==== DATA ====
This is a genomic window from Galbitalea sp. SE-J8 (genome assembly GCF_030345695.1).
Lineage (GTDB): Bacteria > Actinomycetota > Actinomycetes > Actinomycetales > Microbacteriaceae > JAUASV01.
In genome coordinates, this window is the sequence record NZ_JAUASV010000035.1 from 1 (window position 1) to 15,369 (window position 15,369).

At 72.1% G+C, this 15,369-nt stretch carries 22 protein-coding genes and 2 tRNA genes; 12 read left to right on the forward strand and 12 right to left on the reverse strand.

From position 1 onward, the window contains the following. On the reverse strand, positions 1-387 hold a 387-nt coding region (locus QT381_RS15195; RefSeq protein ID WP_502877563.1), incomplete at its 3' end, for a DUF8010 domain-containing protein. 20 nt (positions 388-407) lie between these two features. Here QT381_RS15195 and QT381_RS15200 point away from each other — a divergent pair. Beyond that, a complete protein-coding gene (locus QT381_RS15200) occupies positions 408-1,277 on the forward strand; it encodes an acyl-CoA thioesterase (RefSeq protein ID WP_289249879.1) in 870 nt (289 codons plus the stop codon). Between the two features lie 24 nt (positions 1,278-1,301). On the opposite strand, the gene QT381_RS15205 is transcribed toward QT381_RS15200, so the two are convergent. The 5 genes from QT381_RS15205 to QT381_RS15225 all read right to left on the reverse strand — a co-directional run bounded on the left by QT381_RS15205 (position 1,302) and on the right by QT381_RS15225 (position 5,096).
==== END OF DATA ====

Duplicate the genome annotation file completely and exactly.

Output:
This is a genomic window from Galbitalea sp. SE-J8 (genome assembly GCF_030345695.1).
Lineage (GTDB): Bacteria > Actinomycetota > Actinomycetes > Actinomycetales > Microbacteriaceae > JAUASV01.
In genome coordinates, this window is the sequence record NZ_JAUASV010000035.1 from 1 (window position 1) to 15,369 (window position 15,369).

At 72.1% G+C, this 15,369-nt stretch carries 22 protein-coding genes and 2 tRNA genes; 12 read left to right on the forward strand and 12 right to left on the reverse strand.

From position 1 onward, the window contains the following. On the reverse strand, positions 1-387 hold a 387-nt coding region (locus QT381_RS15195; RefSeq protein ID WP_502877563.1), incomplete at its 3' end, for a DUF8010 domain-containing protein. 20 nt (positions 388-407) lie between these two features. Here QT381_RS15195 and QT381_RS15200 point away from each other — a divergent pair. Beyond that, a complete protein-coding gene (locus QT381_RS15200) occupies positions 408-1,277 on the forward strand; it encodes an acyl-CoA thioesterase (RefSeq protein ID WP_289249879.1) in 870 nt (289 codons plus the stop codon). Between the two features lie 24 nt (positions 1,278-1,301). On the opposite strand, the gene QT381_RS15205 is transcribed toward QT381_RS15200, so the two are convergent. The 5 genes from QT381_RS15205 to QT381_RS15225 all read right to left on the reverse strand — a co-directional run bounded on the left by QT381_RS15205 (position 1,302) and on the right by QT381_RS15225 (position 5,096).